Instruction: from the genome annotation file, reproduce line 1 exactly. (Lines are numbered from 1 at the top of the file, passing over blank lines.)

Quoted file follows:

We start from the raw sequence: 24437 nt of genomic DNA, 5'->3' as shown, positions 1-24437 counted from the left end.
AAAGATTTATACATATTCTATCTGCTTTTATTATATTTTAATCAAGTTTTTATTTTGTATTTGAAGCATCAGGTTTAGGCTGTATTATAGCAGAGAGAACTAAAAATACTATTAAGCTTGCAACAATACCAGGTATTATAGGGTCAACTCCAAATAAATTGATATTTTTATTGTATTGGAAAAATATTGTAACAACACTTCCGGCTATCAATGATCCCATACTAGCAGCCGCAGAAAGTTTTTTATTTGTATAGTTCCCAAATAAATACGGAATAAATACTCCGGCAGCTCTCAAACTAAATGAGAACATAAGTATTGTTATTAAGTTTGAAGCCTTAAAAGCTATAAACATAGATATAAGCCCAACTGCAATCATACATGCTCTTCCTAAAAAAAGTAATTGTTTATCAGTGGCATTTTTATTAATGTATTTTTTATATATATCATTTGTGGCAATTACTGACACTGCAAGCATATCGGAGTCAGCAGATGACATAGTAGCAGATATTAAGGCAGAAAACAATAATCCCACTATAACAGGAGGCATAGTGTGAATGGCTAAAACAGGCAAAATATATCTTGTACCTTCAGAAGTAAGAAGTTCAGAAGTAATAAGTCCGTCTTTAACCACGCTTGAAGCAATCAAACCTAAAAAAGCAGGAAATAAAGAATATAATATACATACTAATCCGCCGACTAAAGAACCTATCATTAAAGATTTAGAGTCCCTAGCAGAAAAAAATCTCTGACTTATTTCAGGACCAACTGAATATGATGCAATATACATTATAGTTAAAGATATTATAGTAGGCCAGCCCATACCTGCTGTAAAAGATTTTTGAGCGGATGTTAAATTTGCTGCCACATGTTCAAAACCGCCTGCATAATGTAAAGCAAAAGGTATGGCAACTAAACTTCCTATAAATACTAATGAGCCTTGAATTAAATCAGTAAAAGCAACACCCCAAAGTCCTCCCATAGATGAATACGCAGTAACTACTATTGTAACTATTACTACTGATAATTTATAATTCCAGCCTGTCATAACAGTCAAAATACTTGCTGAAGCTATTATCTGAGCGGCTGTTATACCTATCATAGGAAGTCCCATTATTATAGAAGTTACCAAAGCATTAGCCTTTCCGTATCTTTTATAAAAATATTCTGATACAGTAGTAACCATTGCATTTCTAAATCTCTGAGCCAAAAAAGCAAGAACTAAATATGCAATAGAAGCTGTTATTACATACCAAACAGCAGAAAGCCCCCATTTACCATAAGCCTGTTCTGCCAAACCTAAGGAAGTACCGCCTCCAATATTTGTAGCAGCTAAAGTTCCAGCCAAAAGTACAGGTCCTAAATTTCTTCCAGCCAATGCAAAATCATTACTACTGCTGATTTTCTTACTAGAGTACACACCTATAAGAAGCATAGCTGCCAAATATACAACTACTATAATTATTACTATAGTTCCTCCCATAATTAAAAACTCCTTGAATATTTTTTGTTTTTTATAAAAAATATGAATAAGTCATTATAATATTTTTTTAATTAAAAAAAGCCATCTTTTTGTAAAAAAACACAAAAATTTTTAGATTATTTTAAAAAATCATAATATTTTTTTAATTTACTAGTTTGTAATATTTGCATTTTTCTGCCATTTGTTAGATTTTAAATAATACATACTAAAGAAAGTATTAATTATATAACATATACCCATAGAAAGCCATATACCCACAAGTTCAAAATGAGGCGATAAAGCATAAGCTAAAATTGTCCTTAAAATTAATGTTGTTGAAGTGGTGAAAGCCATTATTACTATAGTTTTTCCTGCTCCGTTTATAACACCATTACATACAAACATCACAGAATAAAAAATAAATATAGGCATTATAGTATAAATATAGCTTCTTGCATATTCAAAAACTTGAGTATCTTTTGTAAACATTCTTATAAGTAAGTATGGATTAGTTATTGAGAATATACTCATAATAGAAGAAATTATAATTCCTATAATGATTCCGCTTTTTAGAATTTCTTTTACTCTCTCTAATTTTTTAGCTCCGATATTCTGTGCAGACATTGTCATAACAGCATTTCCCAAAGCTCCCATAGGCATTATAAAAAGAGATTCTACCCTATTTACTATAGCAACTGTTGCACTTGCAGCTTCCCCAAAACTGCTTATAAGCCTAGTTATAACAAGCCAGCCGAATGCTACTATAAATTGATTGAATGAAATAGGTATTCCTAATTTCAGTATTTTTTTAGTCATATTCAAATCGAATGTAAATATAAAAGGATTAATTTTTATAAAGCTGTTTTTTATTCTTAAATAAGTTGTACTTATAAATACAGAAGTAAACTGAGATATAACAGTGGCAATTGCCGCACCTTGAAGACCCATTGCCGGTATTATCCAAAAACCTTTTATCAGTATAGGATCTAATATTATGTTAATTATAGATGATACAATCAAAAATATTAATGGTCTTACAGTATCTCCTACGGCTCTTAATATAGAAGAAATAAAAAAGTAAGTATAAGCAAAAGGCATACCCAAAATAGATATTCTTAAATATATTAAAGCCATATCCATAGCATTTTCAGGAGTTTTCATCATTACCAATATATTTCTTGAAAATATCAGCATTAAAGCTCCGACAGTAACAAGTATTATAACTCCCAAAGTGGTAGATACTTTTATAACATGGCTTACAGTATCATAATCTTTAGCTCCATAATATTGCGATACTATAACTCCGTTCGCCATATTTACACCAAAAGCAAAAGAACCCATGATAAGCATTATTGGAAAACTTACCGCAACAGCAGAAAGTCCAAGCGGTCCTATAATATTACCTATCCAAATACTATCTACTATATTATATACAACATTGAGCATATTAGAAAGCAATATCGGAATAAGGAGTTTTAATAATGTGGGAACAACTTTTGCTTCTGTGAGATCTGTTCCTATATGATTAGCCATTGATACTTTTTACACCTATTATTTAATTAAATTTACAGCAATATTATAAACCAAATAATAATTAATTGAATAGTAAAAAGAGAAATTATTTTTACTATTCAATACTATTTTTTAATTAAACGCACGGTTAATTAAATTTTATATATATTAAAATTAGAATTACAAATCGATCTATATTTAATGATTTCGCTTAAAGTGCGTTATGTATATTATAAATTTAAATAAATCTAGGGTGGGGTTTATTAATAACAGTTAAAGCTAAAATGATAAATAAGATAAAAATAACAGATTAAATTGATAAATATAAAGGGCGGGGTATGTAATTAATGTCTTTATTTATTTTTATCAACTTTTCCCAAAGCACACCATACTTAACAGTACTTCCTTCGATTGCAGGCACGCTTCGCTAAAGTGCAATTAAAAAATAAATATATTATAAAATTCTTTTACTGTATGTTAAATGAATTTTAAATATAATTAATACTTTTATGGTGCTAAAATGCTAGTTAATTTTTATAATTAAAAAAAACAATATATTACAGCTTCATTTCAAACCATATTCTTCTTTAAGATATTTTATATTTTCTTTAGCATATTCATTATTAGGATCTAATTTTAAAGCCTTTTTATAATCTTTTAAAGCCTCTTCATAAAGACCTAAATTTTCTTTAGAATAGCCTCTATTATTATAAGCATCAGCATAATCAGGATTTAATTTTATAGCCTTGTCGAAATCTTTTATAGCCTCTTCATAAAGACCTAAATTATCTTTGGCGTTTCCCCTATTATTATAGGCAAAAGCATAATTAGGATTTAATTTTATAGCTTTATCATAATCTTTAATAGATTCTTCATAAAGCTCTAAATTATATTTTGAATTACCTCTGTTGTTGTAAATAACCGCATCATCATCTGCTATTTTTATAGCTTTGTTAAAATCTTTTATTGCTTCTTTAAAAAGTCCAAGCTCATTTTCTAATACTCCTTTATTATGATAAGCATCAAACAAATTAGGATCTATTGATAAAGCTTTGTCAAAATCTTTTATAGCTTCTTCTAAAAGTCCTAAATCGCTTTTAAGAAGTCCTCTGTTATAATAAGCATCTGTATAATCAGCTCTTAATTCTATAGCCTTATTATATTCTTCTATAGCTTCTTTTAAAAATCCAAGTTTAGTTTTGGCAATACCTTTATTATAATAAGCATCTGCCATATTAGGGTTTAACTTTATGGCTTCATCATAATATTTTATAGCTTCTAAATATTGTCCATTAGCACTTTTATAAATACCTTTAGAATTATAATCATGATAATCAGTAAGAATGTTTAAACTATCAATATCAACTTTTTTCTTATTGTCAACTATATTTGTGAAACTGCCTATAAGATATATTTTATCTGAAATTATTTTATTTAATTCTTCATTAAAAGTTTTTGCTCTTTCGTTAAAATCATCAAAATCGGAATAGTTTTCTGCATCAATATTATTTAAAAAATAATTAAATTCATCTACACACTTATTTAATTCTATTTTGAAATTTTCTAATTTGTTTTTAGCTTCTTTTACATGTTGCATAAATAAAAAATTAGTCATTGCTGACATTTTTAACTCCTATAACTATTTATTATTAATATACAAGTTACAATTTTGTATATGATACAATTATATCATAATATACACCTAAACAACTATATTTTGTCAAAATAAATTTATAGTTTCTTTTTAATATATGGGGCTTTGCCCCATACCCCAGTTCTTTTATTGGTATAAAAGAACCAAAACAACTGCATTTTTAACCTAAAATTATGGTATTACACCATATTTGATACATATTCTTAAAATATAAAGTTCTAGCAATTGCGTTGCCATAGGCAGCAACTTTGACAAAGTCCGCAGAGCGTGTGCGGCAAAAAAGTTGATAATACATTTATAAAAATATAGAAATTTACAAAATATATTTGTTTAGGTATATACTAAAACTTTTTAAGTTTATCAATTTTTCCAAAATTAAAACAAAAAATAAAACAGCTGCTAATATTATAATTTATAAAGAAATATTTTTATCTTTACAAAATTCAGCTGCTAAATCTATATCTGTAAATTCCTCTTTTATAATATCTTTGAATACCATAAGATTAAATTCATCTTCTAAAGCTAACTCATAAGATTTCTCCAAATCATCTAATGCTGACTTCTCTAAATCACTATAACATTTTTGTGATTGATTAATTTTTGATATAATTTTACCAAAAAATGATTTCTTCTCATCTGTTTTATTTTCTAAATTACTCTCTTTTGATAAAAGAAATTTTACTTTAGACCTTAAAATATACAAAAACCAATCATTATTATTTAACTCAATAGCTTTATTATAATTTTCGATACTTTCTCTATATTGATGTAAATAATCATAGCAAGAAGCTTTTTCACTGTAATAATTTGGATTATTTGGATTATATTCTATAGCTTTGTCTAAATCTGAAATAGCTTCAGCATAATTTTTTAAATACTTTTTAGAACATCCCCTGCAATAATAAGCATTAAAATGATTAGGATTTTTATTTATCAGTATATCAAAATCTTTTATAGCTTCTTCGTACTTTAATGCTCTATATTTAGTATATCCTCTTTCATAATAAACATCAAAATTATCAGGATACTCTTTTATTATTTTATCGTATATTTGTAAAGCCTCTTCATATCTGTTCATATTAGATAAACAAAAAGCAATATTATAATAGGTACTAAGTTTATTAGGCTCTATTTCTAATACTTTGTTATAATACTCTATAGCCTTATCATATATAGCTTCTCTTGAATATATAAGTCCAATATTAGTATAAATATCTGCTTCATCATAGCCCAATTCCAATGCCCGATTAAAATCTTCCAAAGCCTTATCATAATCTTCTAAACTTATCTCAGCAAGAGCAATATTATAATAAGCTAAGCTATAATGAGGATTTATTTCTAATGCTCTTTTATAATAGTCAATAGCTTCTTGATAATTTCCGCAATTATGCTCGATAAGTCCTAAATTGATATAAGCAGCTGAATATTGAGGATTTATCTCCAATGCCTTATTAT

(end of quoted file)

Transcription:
We start from the raw sequence: 24437 nt of genomic DNA, 5'->3' as shown, positions 1-24437 counted from the left end.